On Service and Participatory Democracy

I sit with 400 other Philadelphians in the Jury empaneling room. 400 people a day leave their everyday lives to come and sit in service of our democracy. I love jury duty. I love being reminded by my physical action of coming downtown to the court house, and by the welcoming judge who tells us again, that the United States’ system of judgement by a panel of your peers is unique in the world. And it doesn’t work without people showing up. Flawed and beautiful, one and the same. Together we sit, a true microcosm of our beautiful city. Young and old, black, white, Asian, Latino, and others. From our clothes, handbags, and backpacks, you can see we come from all socioeconomic brackets. We all have cellphones and social networks we are connected to – relationships and causes that matter to us.

Today is also the first day of school. I am thinking of the service it is to society to be a teacher devoted to educating other people’s children. Where would we be without our teachers and school administrators? I, for one, was happy to hand over The Darlings to other adults. Let them learn from other people – absorb their points of view, follow their rules, find role models, debate beliefs.

In the court room is a judge, a bailiff, court reporters, a public defender and a prosecutor. The Judge reminds us that we are not to judge based on the fact that a charge has been made or by the color of the uniform a person wears. We are to listen to the facts, and work together to sort out what happened. Police officers and detectives cycle through reporting what they saw. The crackerjack young lawyers make their arguments of the facts. Our jury sits in deliberations. Through each of our life experiences we listen. And then we debate. In every jury that I have been a part of I am impressed by the care these citizens give. The quality of the listening and inquiring surpasses that of many corporate meetings I have been a part of. A person’s life is on the line. The stakes are high and the citizens know it. We are stronger and humbler by our diverse life experiences. We do our best.

Teachers and Principals instill a love of country and awareness of what a working society demands of its citizenry. I participated in my high school’s student government and in my state’s Model United Nations conventions a million years ago when I was my kids’ age. These days I participate in society as best I can from voting to jury duty; protesting and counter protesting, making donations and generally “representing” for the underlying values of liberty and freedom, self-government, equality, individualism, diversity and unity. There are inherent tensions in our pursuit of living out these values. Yet we do it. My peers in the jury room somehow have absorbed these values and are rising to the challenge using what their teachers taught them ever so long ago as we lean in and decide.

 

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Running Ourselves Ragged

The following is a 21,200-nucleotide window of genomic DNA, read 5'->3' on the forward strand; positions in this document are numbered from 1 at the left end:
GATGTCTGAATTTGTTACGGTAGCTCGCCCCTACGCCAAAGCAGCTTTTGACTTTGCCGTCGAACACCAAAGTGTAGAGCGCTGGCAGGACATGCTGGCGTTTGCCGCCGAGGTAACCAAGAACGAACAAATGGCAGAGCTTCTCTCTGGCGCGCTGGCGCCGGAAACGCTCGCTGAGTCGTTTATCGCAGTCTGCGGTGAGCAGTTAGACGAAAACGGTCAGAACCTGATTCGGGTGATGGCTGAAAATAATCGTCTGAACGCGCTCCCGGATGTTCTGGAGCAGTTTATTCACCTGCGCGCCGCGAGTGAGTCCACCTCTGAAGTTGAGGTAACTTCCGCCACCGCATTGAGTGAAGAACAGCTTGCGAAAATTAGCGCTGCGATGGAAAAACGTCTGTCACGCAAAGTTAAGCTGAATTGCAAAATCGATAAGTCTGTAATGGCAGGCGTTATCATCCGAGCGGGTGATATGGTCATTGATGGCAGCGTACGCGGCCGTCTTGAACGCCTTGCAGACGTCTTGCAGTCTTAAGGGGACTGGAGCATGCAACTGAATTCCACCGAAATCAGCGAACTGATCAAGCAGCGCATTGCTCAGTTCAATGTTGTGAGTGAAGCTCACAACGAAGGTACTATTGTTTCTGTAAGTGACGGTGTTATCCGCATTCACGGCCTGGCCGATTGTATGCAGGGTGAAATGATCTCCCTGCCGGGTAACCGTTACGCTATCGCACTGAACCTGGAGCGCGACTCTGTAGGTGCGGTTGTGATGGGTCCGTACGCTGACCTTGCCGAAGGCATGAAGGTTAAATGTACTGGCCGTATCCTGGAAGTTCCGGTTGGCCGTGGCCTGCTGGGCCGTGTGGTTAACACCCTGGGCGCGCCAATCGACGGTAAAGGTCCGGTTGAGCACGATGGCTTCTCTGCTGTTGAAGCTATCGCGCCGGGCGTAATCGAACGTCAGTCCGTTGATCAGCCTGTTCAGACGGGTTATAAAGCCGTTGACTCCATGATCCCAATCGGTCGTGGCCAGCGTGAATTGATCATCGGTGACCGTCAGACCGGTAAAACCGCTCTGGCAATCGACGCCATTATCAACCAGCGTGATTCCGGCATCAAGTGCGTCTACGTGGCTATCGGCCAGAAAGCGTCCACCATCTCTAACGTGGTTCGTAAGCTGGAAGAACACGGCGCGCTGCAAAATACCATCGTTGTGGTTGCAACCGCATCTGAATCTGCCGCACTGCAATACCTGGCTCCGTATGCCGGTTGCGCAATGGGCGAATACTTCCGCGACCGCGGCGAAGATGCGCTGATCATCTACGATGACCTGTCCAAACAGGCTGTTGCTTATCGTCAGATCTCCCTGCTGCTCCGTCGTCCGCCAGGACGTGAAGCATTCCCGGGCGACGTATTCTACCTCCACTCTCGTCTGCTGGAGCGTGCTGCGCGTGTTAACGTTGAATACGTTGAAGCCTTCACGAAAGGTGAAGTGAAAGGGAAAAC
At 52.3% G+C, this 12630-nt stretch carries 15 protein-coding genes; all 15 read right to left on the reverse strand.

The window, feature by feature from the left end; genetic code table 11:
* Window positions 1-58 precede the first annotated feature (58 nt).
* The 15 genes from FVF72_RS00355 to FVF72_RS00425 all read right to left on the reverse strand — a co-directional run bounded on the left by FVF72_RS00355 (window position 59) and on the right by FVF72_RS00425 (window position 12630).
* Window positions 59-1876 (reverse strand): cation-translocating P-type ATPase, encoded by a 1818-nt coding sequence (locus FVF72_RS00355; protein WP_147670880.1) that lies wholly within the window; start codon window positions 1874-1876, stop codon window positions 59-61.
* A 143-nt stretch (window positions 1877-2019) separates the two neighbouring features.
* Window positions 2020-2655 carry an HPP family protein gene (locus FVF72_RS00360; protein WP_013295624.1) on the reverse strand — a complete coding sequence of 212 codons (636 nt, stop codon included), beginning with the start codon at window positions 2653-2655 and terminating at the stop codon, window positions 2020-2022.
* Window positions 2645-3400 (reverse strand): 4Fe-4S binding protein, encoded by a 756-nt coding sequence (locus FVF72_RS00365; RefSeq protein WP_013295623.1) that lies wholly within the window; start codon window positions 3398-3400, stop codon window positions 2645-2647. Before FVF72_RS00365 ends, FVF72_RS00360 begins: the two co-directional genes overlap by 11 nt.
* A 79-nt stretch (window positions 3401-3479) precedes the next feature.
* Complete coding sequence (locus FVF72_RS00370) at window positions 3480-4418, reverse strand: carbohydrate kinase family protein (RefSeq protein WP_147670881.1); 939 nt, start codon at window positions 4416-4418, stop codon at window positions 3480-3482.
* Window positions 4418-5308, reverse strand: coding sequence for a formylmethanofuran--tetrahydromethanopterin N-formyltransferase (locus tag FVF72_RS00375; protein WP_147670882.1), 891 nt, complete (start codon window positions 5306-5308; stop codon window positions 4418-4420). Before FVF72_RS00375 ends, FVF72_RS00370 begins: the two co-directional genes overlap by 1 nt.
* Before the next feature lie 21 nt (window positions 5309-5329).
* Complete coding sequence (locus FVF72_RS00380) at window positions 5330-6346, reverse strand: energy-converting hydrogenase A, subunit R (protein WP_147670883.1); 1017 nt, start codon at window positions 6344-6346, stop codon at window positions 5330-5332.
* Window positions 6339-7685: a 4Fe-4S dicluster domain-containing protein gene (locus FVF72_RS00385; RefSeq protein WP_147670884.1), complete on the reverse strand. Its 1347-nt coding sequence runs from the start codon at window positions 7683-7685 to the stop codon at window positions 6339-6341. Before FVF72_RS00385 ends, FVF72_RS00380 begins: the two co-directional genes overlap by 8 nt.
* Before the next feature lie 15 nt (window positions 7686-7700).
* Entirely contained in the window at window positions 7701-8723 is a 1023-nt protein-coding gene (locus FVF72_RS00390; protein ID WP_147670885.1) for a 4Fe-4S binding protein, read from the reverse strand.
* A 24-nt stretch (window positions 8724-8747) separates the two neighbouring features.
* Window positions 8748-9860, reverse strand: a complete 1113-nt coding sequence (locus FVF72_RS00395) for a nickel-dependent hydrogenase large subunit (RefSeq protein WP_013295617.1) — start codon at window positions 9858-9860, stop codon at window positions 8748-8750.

I’ve been here at Teleos now for almost a full year and through that experience I’ve been exposed to a lot of organizations across a number of industries. Part of what I love about being a consultant is entering into different systems and working with different people on a number of different initiatives, from coaching to leadership development to organizational development and change management. To say it’s been a blast and an eye-opening experience for me is an understatement.

I love my job for a number of reasons, but what I appreciate most is that I’ve been given a new lens to see the world through, and I get to share this knowledge with clients. I’ve taken to the metaphor that our boss, Fran Johnston, uses when describing us- we’re pollinators. We’re little bees that get to spread information from one system to the next and help people and organizations navigate the complexity that we’re all up against. Interestingly, what I’ve taken away most from my interactions, is that we’re all up against the same challenges… people and organizations moving at breakneck speed, with little information to help serve them when making decisions, despite the abundance of information now at our fingertips.

Leaders everywhere are overwhelmed, stressed, tired and taxed. The more enlightened organizations are starting to understand that they need to provide help, guidance and care, but it’s few and far between. People are running in and out of meetings, coming in late, because they don’t even have time to stop for food or go to the bathroom during the course of their day. We’re literally running ourselves ragged, pushing for what’s next, trying to one up the competition, which sometimes happens to be our own colleagues. We work in organizational structures that aren’t agile enough for what we’re up against.

We see organizations that continually ask for more from their employees, but give them less to get the job done. The expectations are raised, but the commitment to the employee’s ability to get the job done has diminished. We see organizations that ask leaders to leave emotions out of their work. They want results not relationships. But it’s all short-sighted. Most organizations will tell you that their competitive differentiator is their people, and yet, when we ask how they support their people, they look at us askew, or tell us that financial pressures have forced budget cuts.

The systems and structures in place today are becoming ancient relics. They aren’t agile enough, they don’t provide enough space for the organization or the individual to breath. They’re built to point out deficiencies and imperfections. They’re constructed to tell us what’s wrong in the world. There’s a place for this, at times, but what if we imagined a different way to support and grow our people? What if we were able to share with you the movements that are starting to build across organizations to free themselves of outdated models and start to pollinate the promising ideas across organizations?